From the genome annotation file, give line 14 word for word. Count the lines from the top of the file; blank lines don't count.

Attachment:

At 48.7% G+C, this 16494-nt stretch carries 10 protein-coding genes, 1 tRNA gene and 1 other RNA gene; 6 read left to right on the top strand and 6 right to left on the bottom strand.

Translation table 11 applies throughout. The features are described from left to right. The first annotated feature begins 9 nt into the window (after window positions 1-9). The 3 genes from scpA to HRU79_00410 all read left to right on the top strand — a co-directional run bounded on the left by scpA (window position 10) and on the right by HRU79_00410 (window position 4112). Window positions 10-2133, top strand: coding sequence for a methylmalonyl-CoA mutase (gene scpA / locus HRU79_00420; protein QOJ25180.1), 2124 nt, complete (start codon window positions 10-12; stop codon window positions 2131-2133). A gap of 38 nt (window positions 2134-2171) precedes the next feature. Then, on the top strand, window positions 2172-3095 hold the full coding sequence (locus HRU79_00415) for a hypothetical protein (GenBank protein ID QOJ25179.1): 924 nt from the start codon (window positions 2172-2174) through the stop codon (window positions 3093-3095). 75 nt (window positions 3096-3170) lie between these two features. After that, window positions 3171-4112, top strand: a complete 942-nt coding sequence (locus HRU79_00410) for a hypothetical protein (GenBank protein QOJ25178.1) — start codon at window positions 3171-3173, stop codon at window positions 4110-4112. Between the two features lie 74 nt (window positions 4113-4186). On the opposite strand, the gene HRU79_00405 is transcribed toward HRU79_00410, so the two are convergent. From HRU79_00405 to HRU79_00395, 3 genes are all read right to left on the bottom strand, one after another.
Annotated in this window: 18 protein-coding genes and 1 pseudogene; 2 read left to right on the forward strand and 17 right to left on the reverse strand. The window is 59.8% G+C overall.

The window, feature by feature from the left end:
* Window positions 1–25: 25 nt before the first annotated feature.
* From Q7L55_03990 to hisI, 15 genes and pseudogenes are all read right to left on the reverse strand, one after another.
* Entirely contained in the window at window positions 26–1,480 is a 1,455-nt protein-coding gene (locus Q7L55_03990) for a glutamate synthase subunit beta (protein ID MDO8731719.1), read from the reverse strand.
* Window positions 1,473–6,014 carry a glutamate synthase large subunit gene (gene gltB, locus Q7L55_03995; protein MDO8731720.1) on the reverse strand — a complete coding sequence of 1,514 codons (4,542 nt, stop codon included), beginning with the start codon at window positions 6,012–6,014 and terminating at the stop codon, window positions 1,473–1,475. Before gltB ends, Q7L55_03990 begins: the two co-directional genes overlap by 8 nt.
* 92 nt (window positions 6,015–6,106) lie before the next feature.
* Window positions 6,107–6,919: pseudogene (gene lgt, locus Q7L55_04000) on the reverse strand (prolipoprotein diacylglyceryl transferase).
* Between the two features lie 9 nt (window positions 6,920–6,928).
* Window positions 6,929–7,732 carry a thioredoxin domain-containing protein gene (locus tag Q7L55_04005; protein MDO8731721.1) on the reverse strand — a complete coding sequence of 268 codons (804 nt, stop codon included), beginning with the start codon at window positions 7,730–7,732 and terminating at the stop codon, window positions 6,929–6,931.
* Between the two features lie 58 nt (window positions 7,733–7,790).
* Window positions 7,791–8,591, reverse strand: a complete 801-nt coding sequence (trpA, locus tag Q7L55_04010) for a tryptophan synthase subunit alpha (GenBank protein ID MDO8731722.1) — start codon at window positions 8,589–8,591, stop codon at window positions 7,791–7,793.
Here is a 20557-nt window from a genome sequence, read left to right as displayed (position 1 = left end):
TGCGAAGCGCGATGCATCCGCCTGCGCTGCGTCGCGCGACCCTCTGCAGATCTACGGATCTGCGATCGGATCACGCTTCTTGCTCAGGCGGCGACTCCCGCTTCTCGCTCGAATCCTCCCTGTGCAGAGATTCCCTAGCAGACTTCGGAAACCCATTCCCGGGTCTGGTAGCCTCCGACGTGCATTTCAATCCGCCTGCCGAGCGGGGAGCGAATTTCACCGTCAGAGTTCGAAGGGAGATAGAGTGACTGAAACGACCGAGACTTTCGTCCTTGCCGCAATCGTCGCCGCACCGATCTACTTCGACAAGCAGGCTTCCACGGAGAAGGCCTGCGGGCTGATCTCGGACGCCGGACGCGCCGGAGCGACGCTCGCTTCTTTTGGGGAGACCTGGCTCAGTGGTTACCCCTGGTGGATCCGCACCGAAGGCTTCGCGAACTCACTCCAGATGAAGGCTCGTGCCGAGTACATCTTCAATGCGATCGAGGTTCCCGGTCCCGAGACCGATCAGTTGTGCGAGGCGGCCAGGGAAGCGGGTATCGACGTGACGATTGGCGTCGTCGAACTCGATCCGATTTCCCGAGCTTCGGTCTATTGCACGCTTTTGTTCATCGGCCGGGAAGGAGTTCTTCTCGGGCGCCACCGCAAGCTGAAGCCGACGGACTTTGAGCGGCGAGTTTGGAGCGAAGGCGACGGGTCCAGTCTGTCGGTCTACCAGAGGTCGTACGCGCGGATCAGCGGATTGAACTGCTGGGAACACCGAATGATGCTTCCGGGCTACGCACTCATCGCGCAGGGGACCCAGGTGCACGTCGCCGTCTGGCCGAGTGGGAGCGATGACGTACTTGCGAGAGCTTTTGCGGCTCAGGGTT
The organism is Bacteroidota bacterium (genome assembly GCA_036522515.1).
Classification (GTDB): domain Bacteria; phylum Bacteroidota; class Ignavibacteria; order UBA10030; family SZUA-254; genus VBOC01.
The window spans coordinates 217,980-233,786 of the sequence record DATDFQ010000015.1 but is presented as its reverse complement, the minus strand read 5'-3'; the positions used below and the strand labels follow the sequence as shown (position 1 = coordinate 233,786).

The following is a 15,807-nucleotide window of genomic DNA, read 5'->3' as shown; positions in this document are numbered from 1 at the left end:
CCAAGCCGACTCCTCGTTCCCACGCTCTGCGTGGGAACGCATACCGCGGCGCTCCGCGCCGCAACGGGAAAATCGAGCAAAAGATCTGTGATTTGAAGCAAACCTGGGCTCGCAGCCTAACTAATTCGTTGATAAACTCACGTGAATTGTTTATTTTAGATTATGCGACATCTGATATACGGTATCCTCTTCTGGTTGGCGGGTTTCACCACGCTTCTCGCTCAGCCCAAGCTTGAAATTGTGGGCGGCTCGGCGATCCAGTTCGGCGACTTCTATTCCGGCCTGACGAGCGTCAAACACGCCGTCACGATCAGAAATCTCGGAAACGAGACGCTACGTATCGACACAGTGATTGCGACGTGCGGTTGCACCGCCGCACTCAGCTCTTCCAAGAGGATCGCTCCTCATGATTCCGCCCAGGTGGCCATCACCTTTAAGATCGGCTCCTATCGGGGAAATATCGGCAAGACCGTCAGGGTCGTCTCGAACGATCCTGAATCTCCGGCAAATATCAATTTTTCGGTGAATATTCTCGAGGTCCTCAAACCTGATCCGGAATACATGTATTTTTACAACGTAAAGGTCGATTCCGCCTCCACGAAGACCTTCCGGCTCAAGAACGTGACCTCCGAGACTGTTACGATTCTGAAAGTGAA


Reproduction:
* Window positions 7,791–8,591, reverse strand: a complete 801-nt coding sequence (trpA, locus tag Q7L55_04010) for a tryptophan synthase subunit alpha (GenBank protein ID MDO8731722.1) — start codon at window positions 8,589–8,591, stop codon at window positions 7,791–7,793.